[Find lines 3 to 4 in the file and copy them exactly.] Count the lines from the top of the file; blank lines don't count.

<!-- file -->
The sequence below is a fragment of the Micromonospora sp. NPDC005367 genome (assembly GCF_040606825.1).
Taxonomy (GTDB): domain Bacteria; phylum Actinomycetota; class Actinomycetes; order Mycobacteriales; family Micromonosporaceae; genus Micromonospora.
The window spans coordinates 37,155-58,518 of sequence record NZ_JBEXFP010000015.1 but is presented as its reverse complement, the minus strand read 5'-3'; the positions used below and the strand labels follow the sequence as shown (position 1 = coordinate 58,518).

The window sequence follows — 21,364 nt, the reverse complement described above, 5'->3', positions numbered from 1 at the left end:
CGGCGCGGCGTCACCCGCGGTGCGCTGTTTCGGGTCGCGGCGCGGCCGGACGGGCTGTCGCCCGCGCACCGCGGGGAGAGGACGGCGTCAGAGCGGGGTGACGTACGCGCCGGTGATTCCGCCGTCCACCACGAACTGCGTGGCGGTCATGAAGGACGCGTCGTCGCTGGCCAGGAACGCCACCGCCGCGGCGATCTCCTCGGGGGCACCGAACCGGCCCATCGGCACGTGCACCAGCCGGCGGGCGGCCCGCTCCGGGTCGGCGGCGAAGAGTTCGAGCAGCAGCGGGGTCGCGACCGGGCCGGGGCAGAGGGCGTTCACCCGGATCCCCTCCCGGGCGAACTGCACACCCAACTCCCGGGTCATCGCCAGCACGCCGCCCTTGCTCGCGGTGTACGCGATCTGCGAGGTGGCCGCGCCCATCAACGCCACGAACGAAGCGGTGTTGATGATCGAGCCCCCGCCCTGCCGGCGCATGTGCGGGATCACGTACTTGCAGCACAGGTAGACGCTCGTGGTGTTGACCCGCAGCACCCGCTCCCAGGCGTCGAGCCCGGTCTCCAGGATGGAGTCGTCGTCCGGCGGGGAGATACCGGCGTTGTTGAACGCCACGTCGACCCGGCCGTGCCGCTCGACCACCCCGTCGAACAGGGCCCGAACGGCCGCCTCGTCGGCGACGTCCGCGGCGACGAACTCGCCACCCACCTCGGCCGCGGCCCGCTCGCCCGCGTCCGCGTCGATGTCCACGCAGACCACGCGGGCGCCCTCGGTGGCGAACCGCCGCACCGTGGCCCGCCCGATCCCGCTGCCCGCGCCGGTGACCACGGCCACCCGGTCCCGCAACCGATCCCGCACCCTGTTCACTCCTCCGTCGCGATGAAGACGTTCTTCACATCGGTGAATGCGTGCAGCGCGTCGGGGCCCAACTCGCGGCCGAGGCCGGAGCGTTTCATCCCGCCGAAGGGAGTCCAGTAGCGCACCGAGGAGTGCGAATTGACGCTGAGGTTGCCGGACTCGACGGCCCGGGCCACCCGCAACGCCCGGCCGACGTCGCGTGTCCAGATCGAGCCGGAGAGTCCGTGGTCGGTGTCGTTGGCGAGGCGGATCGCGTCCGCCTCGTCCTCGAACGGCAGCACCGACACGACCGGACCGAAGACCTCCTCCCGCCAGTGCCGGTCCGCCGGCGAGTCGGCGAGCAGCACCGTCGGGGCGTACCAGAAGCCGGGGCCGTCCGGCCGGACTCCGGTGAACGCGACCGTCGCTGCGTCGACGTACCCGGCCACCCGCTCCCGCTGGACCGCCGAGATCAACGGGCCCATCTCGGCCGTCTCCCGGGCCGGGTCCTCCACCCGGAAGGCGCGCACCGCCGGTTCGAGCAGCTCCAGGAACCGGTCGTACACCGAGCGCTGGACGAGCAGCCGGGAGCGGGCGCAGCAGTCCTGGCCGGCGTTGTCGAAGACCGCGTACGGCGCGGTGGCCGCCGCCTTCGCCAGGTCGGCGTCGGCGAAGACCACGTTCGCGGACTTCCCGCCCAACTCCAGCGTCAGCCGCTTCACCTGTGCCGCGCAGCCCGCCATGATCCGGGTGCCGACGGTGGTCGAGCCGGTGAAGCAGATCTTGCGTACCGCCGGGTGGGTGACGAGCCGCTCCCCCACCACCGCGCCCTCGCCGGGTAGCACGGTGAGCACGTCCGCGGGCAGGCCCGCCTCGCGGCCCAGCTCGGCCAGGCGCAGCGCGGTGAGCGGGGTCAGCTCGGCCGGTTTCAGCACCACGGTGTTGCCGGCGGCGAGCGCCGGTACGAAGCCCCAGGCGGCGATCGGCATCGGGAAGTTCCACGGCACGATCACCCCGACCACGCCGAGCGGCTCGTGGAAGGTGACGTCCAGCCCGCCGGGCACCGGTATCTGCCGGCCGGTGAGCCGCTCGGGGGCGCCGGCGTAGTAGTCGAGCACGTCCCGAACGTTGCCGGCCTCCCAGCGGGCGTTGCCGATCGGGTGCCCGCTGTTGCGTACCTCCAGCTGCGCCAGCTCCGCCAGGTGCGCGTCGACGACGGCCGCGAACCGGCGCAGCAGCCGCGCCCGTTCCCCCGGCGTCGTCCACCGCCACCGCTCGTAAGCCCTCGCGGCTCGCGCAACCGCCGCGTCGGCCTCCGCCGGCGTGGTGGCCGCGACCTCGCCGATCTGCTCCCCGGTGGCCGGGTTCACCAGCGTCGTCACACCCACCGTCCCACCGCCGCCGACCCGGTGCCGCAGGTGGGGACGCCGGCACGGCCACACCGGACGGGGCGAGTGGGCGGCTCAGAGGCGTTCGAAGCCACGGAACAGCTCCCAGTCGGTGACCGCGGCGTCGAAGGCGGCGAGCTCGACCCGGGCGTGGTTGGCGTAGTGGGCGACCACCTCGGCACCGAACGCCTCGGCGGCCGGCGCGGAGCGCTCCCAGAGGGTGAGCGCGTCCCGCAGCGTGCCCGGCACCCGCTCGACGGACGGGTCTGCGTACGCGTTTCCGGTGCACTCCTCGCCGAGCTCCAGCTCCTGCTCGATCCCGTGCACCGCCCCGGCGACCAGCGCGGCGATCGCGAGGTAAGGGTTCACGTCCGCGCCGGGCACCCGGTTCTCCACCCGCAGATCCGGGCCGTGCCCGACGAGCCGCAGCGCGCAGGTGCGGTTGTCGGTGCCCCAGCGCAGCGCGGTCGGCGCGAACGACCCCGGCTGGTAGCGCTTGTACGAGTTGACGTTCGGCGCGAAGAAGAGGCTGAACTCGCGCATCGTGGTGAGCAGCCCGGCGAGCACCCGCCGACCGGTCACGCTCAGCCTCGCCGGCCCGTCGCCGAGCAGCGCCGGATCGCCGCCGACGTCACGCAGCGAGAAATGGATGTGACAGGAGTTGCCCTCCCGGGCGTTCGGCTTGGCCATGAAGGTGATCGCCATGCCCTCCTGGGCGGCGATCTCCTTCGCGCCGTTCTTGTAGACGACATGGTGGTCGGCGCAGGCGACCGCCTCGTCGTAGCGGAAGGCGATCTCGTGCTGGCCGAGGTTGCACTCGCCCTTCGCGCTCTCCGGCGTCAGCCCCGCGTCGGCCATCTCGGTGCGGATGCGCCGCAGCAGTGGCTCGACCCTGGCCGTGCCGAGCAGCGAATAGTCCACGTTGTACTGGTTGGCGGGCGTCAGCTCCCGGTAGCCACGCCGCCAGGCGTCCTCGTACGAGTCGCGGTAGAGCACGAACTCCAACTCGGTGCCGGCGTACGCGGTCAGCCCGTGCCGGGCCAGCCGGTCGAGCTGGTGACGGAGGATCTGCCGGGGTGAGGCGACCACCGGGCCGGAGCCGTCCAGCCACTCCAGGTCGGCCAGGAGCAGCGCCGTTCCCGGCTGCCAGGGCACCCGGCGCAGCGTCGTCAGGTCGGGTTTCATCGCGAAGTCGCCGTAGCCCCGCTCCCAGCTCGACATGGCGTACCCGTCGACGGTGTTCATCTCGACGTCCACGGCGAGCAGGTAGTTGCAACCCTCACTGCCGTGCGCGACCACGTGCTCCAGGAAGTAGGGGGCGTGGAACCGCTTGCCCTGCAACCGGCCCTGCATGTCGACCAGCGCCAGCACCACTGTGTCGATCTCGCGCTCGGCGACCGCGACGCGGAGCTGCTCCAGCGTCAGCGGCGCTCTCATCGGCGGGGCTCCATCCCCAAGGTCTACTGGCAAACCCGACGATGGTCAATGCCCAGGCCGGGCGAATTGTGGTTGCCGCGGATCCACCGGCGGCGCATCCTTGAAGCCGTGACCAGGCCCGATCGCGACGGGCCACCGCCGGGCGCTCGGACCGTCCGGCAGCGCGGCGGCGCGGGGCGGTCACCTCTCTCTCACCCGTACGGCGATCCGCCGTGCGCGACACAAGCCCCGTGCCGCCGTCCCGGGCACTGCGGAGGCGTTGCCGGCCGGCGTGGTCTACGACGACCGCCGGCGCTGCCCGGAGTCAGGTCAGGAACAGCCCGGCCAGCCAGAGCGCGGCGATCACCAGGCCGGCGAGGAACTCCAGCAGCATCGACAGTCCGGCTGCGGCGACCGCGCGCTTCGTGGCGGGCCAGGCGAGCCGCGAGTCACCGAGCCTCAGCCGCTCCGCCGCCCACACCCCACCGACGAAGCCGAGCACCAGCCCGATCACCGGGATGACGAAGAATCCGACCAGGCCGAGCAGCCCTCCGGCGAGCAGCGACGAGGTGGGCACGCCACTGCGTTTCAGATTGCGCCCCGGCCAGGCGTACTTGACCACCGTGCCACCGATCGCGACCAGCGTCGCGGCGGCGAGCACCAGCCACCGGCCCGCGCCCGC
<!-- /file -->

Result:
The window spans coordinates 37,155-58,518 of sequence record NZ_JBEXFP010000015.1 but is presented as its reverse complement, the minus strand read 5'-3'; the positions used below and the strand labels follow the sequence as shown (position 1 = coordinate 58,518).

The window sequence follows — 21,364 nt, the reverse complement described above, 5'->3', positions numbered from 1 at the left end: